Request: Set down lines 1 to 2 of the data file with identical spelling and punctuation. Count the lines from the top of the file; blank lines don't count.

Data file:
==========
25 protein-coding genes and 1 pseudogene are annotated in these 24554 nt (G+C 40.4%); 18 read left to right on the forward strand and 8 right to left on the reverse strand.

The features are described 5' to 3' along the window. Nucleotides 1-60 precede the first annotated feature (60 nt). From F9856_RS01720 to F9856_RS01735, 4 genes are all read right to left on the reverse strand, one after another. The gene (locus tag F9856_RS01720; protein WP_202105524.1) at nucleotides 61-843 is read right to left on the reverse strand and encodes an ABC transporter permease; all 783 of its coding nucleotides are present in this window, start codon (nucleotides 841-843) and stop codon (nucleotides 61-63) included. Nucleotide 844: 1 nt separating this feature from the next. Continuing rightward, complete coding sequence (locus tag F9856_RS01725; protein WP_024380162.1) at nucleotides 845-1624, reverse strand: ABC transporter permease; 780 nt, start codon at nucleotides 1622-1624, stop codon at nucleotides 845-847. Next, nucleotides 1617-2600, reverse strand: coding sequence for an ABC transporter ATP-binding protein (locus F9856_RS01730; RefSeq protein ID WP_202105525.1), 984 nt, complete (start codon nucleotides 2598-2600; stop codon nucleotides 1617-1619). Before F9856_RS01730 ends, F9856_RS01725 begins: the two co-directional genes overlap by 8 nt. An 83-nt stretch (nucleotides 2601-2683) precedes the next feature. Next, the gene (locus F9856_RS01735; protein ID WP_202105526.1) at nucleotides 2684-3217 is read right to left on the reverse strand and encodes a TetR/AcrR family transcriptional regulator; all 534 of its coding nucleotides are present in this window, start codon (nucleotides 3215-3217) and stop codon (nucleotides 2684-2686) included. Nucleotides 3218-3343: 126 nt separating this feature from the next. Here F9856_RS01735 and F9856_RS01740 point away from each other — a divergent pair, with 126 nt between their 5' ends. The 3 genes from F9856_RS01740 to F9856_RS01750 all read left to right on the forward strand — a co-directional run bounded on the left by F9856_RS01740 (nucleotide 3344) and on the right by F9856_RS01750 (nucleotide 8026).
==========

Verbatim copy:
25 protein-coding genes and 1 pseudogene are annotated in these 24554 nt (G+C 40.4%); 18 read left to right on the forward strand and 8 right to left on the reverse strand.

The features are described 5' to 3' along the window. Nucleotides 1-60 precede the first annotated feature (60 nt). From F9856_RS01720 to F9856_RS01735, 4 genes are all read right to left on the reverse strand, one after another. The gene (locus tag F9856_RS01720; protein WP_202105524.1) at nucleotides 61-843 is read right to left on the reverse strand and encodes an ABC transporter permease; all 783 of its coding nucleotides are present in this window, start codon (nucleotides 841-843) and stop codon (nucleotides 61-63) included. Nucleotide 844: 1 nt separating this feature from the next. Continuing rightward, complete coding sequence (locus tag F9856_RS01725; protein WP_024380162.1) at nucleotides 845-1624, reverse strand: ABC transporter permease; 780 nt, start codon at nucleotides 1622-1624, stop codon at nucleotides 845-847. Next, nucleotides 1617-2600, reverse strand: coding sequence for an ABC transporter ATP-binding protein (locus F9856_RS01730; RefSeq protein ID WP_202105525.1), 984 nt, complete (start codon nucleotides 2598-2600; stop codon nucleotides 1617-1619). Before F9856_RS01730 ends, F9856_RS01725 begins: the two co-directional genes overlap by 8 nt. An 83-nt stretch (nucleotides 2601-2683) precedes the next feature. Next, the gene (locus F9856_RS01735; protein ID WP_202105526.1) at nucleotides 2684-3217 is read right to left on the reverse strand and encodes a TetR/AcrR family transcriptional regulator; all 534 of its coding nucleotides are present in this window, start codon (nucleotides 3215-3217) and stop codon (nucleotides 2684-2686) included. Nucleotides 3218-3343: 126 nt separating this feature from the next. Here F9856_RS01735 and F9856_RS01740 point away from each other — a divergent pair, with 126 nt between their 5' ends. The 3 genes from F9856_RS01740 to F9856_RS01750 all read left to right on the forward strand — a co-directional run bounded on the left by F9856_RS01740 (nucleotide 3344) and on the right by F9856_RS01750 (nucleotide 8026).